Japanese Automobile Standards Organization (JASO)
The Japanese Automobile Standards Organization (Japanese Automotive Standards Organization. The primary automotive standards organization in Japan. JASO was created to better address the unique specification needs of Japanese engines.), is an industry organization and specification setting body for lubricants designated for use in a broad range of Japanese hardware. JASO small engine specifications are broadly recognized and have been adopted globally by the industry as key performance standards for both 2-stroke and 4 stroke applications. The JASO standards are used by oil marketers and many OEMs globally as an indication of the baseline performance upon which their performance requirements are built. The JASO emblem and associated specifications displayed on oil containers assist consumers with identifying the correct lubricants for motorcycles and other small engine equipment.
For 4-Stroke applications, JASO introduced the T903 specification in 1998 as a global standard. The specification was designed to address clutch slippage problems in the field, provide the correct balance between hardware durability and catalyst protection, and to improve fuel economy performance in scooter applications. This was in direct response to industry concerns relating to the incorrect use of lower A measure of a fluid's resistance to flow. A fluid with a higher viscosity flows less easily. and highly The resistance to motion of one object over another. Friction depends on the smoothness of the contacting surfaces, as well as the force with which they are pressed together. modified lubricants in wet-clutch motorcycle applications, and a need to upgrade the quality of four-cycle motorcycle lubricants available in the market.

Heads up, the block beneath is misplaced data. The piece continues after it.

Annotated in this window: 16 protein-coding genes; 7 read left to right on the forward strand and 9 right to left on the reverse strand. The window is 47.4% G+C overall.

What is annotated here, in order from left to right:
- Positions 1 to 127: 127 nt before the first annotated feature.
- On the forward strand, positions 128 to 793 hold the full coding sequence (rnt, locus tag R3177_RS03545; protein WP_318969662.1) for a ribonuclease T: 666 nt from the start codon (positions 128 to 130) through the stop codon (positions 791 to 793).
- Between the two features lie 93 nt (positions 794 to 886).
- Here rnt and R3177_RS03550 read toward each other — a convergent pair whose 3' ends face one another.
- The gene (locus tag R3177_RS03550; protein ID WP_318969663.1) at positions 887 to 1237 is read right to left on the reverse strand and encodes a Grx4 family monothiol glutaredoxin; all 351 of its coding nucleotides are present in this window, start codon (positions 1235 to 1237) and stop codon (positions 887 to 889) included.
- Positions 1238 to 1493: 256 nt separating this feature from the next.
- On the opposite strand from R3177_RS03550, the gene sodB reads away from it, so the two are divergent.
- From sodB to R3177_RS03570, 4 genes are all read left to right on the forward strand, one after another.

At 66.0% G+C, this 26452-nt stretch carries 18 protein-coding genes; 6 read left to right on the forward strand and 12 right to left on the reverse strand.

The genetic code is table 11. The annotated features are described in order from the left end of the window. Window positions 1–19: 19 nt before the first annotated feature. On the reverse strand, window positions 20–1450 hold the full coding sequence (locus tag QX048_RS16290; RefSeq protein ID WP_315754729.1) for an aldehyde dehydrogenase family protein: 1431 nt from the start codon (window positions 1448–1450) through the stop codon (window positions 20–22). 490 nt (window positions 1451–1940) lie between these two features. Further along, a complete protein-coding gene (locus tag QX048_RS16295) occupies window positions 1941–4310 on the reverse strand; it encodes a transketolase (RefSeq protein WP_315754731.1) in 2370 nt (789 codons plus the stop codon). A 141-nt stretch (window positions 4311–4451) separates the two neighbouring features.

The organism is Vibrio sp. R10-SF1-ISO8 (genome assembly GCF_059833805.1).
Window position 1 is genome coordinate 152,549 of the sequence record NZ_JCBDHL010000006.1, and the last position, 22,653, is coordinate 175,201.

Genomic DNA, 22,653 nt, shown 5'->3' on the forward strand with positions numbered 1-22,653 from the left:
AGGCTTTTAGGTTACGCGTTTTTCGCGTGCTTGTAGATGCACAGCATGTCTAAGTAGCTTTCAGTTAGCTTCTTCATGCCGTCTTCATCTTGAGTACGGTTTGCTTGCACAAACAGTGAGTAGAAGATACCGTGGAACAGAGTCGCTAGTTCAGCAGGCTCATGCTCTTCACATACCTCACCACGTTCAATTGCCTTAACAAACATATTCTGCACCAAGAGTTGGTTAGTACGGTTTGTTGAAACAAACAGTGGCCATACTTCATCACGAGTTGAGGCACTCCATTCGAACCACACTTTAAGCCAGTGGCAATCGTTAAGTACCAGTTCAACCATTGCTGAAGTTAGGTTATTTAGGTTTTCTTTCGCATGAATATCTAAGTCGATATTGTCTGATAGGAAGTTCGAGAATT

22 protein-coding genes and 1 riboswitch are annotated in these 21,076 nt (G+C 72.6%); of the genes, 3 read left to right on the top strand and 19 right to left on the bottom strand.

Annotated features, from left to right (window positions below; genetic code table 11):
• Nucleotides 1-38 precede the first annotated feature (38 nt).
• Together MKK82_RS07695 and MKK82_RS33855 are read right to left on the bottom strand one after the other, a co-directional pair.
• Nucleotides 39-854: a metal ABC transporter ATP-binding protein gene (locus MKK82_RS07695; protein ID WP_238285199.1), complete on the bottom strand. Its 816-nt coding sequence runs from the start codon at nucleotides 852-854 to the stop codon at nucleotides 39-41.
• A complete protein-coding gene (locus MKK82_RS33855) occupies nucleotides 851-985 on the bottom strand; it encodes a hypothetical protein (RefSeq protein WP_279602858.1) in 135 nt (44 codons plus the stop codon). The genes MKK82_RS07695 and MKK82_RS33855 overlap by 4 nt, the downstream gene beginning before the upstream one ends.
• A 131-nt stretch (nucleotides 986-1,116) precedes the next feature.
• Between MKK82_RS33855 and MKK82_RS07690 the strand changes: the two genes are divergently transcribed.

For 2-Stroke applications, JASO introduced the M345 specification in 1994 as a global standard. The specification was designed to set a minimum level of engine protection and exhaust Mobile sources - Pollutant exhaust gases created by the combustion of fuel. Water and CO2 are not included in this category, but CO, NOx, and hydrocarbons are and are thus subject to legislative control. All three are emitted by gasoline engines, while diesel engines also emit particulates that are regulated. Stationary sources - The release of sulfur oxides and particulates from power stations that can be influenced by fuel composition. Local authorities control the sulfur content of heavy fuel oils used in such applications. control performance, in response to industry concerns about the durability of two-cycle engines and quality of two-cycle lubricants available in the market.